ANOTHER VIEWPOINT: Braun’s chance to make an impact

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(Terre Haute) Tribune-Star

Mike Braun has rarely been hailed for bipartisanship, but his presence as co-leader of a group of lawmakers whose mission is to examine conditions within the U.S. Bureau of Prisons puts him in position to make a constructive contribution in the federal public policy arena.

The first-term Indiana Republican U.S. senator was tapped to lead the team along with fellow first-term Democratic Sen. Jon Ossoff of Georgia. Among the group will also be the chairman of the Senate Judiciary Committee, Sen. Dick Durbin, D-Illinois.

Formation of the group was triggered by reporting from The Associated Press that uncovered widespread corruption and abuse in federal prisons. The group’s aim is to develop policies and proposals to strengthen oversight of the troubled prison system and improve communication between the Bureau of Prisons and Congress.

Indiana and Illinois play a significant role in the U.S. prison system, with major facilities in communities such as Terre Haute and Marion, Ill. Conditions of incarceration are important issues in all 122 prison facilities. The protection of human rights is a key element of a viable system, as is safety of the more than 35,000 employees who toil in various roles and facilities. The most recent federal prisoner count is more than 150,000.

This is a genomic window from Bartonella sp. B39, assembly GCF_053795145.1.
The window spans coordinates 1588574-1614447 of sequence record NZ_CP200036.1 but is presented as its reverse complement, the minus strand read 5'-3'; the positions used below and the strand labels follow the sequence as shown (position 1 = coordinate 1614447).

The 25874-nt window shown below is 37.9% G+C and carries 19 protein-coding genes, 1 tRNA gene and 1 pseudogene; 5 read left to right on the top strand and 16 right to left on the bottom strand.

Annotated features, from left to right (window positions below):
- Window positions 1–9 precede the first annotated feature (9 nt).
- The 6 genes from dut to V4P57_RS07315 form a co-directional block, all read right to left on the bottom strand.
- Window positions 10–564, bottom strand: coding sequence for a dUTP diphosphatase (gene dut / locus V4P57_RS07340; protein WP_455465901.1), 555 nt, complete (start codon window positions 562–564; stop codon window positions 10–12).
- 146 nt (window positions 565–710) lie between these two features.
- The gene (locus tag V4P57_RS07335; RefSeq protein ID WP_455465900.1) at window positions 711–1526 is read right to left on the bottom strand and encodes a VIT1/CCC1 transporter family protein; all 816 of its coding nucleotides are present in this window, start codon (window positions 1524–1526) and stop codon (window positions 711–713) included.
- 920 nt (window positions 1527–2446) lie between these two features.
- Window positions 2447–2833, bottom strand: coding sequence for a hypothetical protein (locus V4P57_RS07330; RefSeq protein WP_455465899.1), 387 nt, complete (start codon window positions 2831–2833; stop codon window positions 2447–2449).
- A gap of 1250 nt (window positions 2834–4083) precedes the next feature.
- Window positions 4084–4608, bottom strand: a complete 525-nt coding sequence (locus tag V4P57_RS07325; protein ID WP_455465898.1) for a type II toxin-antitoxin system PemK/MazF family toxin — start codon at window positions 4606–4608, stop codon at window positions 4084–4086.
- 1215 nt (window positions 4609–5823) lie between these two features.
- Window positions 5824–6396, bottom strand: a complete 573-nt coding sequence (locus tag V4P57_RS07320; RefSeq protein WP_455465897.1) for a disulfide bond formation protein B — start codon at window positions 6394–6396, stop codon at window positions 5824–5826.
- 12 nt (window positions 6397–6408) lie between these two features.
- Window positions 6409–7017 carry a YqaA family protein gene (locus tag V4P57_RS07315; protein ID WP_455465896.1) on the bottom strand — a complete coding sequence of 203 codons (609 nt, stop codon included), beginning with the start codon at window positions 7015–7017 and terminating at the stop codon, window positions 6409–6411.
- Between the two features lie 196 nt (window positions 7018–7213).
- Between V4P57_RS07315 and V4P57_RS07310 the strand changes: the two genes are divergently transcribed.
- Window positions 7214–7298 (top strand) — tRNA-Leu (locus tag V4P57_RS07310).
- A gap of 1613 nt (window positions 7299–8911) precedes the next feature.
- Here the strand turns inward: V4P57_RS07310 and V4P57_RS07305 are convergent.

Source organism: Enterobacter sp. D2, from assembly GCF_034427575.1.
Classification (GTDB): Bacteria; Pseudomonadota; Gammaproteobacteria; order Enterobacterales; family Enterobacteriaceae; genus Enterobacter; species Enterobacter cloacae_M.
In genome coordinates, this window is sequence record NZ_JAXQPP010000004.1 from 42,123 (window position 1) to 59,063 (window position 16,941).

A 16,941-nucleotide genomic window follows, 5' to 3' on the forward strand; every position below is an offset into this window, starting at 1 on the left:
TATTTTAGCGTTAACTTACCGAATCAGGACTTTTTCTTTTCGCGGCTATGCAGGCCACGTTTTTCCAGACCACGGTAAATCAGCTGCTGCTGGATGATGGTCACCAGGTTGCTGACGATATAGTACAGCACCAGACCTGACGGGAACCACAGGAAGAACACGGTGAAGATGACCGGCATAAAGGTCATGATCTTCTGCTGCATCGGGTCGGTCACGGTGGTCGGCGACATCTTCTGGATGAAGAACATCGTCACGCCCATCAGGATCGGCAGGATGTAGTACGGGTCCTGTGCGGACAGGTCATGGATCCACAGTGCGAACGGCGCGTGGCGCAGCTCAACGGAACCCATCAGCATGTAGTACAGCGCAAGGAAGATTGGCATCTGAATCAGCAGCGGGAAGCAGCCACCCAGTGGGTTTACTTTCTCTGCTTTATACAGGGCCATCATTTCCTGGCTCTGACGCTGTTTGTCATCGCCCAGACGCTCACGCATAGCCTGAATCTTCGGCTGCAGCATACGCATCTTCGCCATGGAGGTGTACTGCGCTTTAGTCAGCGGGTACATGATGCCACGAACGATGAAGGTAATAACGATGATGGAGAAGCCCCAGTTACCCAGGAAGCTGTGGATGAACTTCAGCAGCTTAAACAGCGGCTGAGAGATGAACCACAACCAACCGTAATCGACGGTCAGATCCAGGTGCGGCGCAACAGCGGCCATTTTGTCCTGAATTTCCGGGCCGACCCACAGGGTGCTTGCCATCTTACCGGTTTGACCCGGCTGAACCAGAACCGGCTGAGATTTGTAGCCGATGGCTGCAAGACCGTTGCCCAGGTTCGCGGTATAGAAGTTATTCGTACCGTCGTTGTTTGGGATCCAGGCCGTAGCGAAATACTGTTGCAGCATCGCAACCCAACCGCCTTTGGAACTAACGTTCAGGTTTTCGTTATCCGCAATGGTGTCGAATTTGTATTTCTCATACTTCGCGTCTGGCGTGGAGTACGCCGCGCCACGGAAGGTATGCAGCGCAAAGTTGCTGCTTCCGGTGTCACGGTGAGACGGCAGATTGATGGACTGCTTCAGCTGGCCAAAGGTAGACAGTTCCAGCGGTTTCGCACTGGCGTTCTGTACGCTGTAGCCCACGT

In order to achieve those goals, the bureau must be more transparent and responsive to public inquiry and scrutiny.

Braun’s leadership appointment will require him to work in a bipartisan manner with Ossoff and others in the group and set aside what are clearly his strident ideological tendencies. We hope he’s up to the challenge.

The Associated Press exposed how the federal prison system had become a hot bed of corruption and misconduct. The agency has been plagued by myriad crises, including widespread criminal activity among employees, systemic abuse at a federal women’s prison in California, critically low staffing levels that hampered responses to emergencies, the rapid spread of COVID-19, a failed response to the pandemic and dozens of escapes. Late last month, two inmates were killed in a gang fight at a federal prison in Texas, prompting a nationwide lockdown.

Early this year, Bureau of Prisons director Michael Carvajal announced his resignation. A search for his replacement is underway.

The federal prison system is, as Sen. Ossoff told The AP, “horrifically dysfunctional.” A congressional effort to get to the root of the problem and find solutions is urgent and essential. The staff and inmates at Terre Haute’s federal facility — as well as at prisons in Illinois and across the country — are counting on this group of lawmakers to be effective and successful in carrying out its task.